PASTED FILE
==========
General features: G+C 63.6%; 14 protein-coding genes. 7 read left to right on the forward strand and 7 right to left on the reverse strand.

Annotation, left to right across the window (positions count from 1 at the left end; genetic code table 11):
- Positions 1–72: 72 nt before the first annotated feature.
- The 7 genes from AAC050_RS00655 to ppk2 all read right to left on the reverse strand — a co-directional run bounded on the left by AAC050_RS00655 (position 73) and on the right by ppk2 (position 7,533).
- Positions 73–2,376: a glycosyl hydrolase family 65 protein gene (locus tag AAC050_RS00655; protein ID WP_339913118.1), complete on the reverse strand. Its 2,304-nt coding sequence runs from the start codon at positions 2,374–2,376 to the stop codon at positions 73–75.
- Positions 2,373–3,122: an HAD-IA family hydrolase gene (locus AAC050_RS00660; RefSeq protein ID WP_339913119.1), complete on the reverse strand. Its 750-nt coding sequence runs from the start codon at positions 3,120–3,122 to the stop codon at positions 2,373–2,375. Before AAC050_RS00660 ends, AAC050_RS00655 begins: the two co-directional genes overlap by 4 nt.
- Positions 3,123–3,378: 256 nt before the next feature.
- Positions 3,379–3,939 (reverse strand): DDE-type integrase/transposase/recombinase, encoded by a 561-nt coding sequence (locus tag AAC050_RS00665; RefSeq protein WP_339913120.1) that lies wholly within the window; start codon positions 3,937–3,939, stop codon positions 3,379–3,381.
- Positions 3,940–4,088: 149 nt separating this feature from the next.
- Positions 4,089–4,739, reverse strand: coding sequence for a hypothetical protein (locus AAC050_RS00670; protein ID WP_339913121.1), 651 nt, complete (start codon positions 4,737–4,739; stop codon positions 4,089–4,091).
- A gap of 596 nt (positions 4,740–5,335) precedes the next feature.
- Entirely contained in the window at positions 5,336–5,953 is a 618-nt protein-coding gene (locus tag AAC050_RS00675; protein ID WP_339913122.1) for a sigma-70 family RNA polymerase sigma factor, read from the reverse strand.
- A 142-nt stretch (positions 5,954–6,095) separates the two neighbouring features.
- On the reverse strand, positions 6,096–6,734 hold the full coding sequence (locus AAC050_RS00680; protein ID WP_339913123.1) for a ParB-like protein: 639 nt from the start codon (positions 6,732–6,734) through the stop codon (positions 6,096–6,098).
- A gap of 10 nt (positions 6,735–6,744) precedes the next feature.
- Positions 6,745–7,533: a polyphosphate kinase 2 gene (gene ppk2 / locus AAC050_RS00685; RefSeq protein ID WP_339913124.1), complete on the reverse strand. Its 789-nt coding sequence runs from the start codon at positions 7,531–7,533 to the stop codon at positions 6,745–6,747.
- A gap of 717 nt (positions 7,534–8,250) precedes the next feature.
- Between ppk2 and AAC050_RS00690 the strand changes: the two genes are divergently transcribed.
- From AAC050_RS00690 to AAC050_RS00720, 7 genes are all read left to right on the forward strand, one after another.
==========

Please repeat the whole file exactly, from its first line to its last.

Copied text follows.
General features: G+C 63.6%; 14 protein-coding genes. 7 read left to right on the forward strand and 7 right to left on the reverse strand.

Annotation, left to right across the window (positions count from 1 at the left end; genetic code table 11):
- Positions 1–72: 72 nt before the first annotated feature.
- The 7 genes from AAC050_RS00655 to ppk2 all read right to left on the reverse strand — a co-directional run bounded on the left by AAC050_RS00655 (position 73) and on the right by ppk2 (position 7,533).
- Positions 73–2,376: a glycosyl hydrolase family 65 protein gene (locus tag AAC050_RS00655; protein ID WP_339913118.1), complete on the reverse strand. Its 2,304-nt coding sequence runs from the start codon at positions 2,374–2,376 to the stop codon at positions 73–75.
- Positions 2,373–3,122: an HAD-IA family hydrolase gene (locus AAC050_RS00660; RefSeq protein ID WP_339913119.1), complete on the reverse strand. Its 750-nt coding sequence runs from the start codon at positions 3,120–3,122 to the stop codon at positions 2,373–2,375. Before AAC050_RS00660 ends, AAC050_RS00655 begins: the two co-directional genes overlap by 4 nt.
- Positions 3,123–3,378: 256 nt before the next feature.
- Positions 3,379–3,939 (reverse strand): DDE-type integrase/transposase/recombinase, encoded by a 561-nt coding sequence (locus tag AAC050_RS00665; RefSeq protein WP_339913120.1) that lies wholly within the window; start codon positions 3,937–3,939, stop codon positions 3,379–3,381.
- Positions 3,940–4,088: 149 nt separating this feature from the next.
- Positions 4,089–4,739, reverse strand: coding sequence for a hypothetical protein (locus AAC050_RS00670; protein ID WP_339913121.1), 651 nt, complete (start codon positions 4,737–4,739; stop codon positions 4,089–4,091).
- A gap of 596 nt (positions 4,740–5,335) precedes the next feature.
- Entirely contained in the window at positions 5,336–5,953 is a 618-nt protein-coding gene (locus tag AAC050_RS00675; protein ID WP_339913122.1) for a sigma-70 family RNA polymerase sigma factor, read from the reverse strand.
- A 142-nt stretch (positions 5,954–6,095) separates the two neighbouring features.
- On the reverse strand, positions 6,096–6,734 hold the full coding sequence (locus AAC050_RS00680; protein ID WP_339913123.1) for a ParB-like protein: 639 nt from the start codon (positions 6,732–6,734) through the stop codon (positions 6,096–6,098).
- A gap of 10 nt (positions 6,735–6,744) precedes the next feature.
- Positions 6,745–7,533: a polyphosphate kinase 2 gene (gene ppk2 / locus AAC050_RS00685; RefSeq protein ID WP_339913124.1), complete on the reverse strand. Its 789-nt coding sequence runs from the start codon at positions 7,531–7,533 to the stop codon at positions 6,745–6,747.
- A gap of 717 nt (positions 7,534–8,250) precedes the next feature.
- Between ppk2 and AAC050_RS00690 the strand changes: the two genes are divergently transcribed.
- From AAC050_RS00690 to AAC050_RS00720, 7 genes are all read left to right on the forward strand, one after another.